Article Title

Changing Legal Order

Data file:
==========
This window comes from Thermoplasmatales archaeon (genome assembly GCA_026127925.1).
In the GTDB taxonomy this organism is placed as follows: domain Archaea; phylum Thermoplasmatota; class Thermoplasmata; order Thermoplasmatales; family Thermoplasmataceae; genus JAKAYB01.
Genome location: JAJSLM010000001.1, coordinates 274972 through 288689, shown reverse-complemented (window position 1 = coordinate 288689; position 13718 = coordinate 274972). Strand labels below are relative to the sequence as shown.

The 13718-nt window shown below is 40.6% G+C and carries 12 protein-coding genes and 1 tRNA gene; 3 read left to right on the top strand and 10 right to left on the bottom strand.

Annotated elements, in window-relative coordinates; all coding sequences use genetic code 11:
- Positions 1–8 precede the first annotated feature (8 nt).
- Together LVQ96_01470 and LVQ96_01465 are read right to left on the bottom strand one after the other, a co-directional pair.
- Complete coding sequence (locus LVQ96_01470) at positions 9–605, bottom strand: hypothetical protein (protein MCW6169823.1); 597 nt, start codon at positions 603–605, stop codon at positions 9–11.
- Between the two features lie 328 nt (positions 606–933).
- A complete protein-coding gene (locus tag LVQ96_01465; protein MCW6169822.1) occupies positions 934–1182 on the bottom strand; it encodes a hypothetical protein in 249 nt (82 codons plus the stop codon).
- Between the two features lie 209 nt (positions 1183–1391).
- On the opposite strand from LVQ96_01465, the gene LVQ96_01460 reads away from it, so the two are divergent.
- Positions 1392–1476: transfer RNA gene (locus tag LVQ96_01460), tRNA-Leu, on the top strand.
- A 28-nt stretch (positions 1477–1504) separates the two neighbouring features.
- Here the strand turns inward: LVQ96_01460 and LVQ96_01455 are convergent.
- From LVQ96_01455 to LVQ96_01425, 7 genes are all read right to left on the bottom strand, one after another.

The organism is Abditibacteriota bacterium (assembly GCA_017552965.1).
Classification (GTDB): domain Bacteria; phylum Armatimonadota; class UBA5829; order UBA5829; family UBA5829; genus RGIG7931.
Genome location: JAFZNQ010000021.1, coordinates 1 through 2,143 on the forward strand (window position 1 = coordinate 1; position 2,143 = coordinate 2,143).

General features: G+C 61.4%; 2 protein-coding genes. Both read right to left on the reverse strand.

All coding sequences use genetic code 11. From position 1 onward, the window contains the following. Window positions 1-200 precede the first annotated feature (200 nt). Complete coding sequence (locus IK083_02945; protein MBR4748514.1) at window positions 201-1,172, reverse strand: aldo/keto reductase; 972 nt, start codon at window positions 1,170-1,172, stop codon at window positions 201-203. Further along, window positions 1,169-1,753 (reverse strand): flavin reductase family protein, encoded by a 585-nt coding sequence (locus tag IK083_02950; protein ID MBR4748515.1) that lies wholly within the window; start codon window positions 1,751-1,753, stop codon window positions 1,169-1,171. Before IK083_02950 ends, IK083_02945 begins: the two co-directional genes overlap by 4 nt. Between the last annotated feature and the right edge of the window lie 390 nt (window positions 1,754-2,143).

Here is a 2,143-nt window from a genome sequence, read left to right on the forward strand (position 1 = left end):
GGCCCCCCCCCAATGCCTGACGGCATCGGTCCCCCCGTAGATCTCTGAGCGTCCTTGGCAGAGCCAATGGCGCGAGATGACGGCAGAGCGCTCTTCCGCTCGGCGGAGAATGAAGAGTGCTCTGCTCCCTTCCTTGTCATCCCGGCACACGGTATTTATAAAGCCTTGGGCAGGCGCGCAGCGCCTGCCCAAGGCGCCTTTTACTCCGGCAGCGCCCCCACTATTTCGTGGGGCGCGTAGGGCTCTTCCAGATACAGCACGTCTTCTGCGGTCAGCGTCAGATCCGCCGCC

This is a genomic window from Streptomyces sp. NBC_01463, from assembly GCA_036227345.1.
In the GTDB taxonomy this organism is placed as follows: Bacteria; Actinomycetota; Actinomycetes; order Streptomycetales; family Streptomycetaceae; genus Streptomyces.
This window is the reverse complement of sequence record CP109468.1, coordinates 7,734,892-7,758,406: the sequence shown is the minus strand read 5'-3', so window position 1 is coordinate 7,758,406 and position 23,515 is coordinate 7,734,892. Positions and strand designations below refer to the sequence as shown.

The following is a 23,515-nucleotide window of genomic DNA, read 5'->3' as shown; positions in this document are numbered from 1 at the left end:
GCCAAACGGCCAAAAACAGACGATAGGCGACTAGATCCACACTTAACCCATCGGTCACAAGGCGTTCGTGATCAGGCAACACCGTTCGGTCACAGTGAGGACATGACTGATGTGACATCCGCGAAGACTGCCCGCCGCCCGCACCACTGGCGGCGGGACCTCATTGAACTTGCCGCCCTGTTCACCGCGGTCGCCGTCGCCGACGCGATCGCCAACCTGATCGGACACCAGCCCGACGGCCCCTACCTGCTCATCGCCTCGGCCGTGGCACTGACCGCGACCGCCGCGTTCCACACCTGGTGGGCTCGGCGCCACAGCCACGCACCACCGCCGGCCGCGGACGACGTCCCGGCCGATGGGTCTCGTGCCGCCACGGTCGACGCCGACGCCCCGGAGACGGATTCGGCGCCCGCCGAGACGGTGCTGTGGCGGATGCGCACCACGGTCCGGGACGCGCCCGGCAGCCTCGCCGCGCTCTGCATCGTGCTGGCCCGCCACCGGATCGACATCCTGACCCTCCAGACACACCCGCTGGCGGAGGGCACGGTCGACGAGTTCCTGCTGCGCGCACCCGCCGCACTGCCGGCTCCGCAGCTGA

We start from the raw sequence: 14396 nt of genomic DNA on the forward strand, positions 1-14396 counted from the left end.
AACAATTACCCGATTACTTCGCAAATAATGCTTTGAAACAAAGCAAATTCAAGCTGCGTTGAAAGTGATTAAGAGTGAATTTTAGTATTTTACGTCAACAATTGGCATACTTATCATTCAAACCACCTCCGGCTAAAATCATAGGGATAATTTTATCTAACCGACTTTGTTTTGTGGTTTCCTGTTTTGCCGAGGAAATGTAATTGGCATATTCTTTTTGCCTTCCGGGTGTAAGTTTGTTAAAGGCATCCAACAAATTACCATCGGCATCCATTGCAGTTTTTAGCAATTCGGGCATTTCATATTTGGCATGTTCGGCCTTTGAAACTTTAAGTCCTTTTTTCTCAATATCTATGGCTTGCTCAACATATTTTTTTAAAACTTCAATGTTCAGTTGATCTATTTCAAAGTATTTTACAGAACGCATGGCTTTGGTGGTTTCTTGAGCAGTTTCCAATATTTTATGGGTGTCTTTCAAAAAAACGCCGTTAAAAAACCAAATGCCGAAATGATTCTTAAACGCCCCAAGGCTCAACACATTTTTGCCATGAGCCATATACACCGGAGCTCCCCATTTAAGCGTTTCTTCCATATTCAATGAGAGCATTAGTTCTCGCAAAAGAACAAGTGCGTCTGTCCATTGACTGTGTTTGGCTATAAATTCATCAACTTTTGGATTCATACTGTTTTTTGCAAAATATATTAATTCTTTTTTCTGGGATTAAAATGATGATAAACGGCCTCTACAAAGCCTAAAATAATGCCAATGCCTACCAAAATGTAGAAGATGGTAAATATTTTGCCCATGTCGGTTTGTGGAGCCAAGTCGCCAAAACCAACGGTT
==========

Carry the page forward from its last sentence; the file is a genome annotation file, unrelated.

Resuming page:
I must, I suppose, be considered a dull age which does not have its loyal chronicler who arises to affirm that it is the greatest and most important age in the history of the world. There have been many great periods. Some of them doubtless antedate historic times. Many of these ages doubtless were unconscious of their own importance. Picture to yourself the time when primitive man first learned to make and control a fire. How it differentiated him from all other animals! Not even yet, so far as I am aware, does even the most advanced non-human animal build a fire. Picture to yourself the time when man first learned to utter and understand other sounds than those few notes of call and warning which exhaust the repertory of the beasts. Think of the time when men first learned to use written symbols, and were thus enabled to leave upon the sands of time some less perishable evidence of their existence than their whitening bones. Which of the great epochs of the past was the greatest and most evgntful-the most potent in its influence upon man and his development, it is not easy to decide.